Today I threw away my dinner jacket. Well, that’s not strictly true, having manfully tried to squeeze into it and failed, I donated it to St Vincent’s. By any account it was a rather handsome suit, bought in the first flush of youthful enthusiasm from Moss Brothers of Covent Garden. It will now, no doubt, sit in the “Vintage Clothing” rack until a scavenging youth from Surry Hills picks it up for a song in order to throw up down it.

I admit to some nostalgia. It was bought in the early eighties when every young advertising executive had to own black tie, partly because that indicated that you were a ‘regular’ on the Formal Ball circuit, but more importantly that you were optimistically awaiting the call to attend the D&AD dinner at the Royal Albert Hall. As a planner one would never actually ascend the stairs to receive a coveted pencil of course, but one could take some vicarious pleasure in beaming alongside the recipient later, whilst trying to strike a “but for me…” pose of nonchalant intellectual superiority.

How very different those London presentation ceremonies were. We felt advertising was a serious business back then, and it was. We were confident in our ability to walk two paths simultaneously – purveyors of popular entertainment and builders of commerce.  Television viewers asserted that the commercials were often more entertaining that the programmes they interrupted. There was seriousness about those events that flagged the seriousness with which we took our industry. It was worthy of respect – worthy of a prestigious venue, worthy of an MC that brought gravitas to the occasion, and worthy enough to get even the most hardened creative into a black tie.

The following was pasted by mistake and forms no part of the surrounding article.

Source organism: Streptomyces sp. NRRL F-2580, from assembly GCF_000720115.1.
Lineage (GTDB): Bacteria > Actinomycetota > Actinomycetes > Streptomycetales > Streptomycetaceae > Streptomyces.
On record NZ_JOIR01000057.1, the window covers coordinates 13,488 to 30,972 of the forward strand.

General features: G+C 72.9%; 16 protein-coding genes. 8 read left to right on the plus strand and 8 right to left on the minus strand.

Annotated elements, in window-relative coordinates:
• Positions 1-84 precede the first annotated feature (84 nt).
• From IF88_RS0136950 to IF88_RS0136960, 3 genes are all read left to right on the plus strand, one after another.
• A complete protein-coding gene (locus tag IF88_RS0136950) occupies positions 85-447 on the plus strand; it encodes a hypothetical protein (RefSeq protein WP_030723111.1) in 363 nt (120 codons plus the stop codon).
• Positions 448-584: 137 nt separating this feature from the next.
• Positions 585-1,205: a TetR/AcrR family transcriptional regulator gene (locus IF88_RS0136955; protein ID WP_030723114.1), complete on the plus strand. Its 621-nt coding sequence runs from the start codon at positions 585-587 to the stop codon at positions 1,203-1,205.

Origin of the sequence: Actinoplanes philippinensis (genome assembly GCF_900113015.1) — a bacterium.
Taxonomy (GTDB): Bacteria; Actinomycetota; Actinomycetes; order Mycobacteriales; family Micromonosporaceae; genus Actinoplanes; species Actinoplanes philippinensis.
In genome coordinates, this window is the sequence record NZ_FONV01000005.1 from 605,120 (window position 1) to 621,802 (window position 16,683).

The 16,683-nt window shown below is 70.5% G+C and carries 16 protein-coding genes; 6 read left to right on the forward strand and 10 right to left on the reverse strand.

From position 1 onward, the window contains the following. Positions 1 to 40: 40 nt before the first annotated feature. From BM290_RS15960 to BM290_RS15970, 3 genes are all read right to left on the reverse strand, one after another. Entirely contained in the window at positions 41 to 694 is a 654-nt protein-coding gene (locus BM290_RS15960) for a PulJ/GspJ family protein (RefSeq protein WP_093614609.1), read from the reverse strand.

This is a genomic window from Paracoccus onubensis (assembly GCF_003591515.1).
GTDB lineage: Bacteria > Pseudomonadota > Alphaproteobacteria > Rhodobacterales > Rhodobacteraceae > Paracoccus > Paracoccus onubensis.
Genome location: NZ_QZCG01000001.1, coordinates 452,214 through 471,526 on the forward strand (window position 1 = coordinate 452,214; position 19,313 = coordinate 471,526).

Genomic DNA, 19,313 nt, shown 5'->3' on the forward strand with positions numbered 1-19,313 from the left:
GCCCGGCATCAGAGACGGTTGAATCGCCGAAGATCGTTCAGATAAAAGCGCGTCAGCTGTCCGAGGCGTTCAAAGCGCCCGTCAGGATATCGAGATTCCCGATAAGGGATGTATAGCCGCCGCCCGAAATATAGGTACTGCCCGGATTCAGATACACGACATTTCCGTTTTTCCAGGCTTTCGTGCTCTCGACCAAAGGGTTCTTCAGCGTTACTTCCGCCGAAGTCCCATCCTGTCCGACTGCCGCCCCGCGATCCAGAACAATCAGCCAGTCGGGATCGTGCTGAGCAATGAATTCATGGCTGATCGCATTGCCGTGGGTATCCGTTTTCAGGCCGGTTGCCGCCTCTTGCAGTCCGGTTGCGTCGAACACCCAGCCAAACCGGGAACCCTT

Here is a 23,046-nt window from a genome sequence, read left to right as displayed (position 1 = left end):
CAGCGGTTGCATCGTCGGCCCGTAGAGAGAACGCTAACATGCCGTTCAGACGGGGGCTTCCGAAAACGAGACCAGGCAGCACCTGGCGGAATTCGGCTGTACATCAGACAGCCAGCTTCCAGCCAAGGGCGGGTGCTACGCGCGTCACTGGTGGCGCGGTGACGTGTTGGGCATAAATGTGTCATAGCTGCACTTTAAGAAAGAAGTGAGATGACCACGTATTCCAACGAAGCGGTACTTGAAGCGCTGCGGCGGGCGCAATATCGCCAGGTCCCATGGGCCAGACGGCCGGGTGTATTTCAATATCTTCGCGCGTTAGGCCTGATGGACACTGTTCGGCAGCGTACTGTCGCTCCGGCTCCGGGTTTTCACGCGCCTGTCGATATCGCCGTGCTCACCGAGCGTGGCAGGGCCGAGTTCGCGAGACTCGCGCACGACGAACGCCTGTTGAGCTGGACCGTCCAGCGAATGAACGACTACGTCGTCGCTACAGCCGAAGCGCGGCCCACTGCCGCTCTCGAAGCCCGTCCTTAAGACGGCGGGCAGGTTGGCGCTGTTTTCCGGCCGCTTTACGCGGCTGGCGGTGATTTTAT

In the ensuing years my DJ has collected dust as have I collected kilos. I still attend award ceremonies but now I’m a passive judge on a freebie ticket, not the excited participant of days gone by. And as I sit through Will Anderson proving adlibs are best scripted, I wonder if we haven’t rather lost something in the pervasive informality, the jeans that meander nonchalantly onto stage, the rush from one trendy venue to another for the after-party.

It strikes me that if we don’t take our own industry very seriously any more, why should anyone else?

Philip Sheldon is the founder of Storymining and a Legends & Leaders mentor in the Strategy/Planning module.

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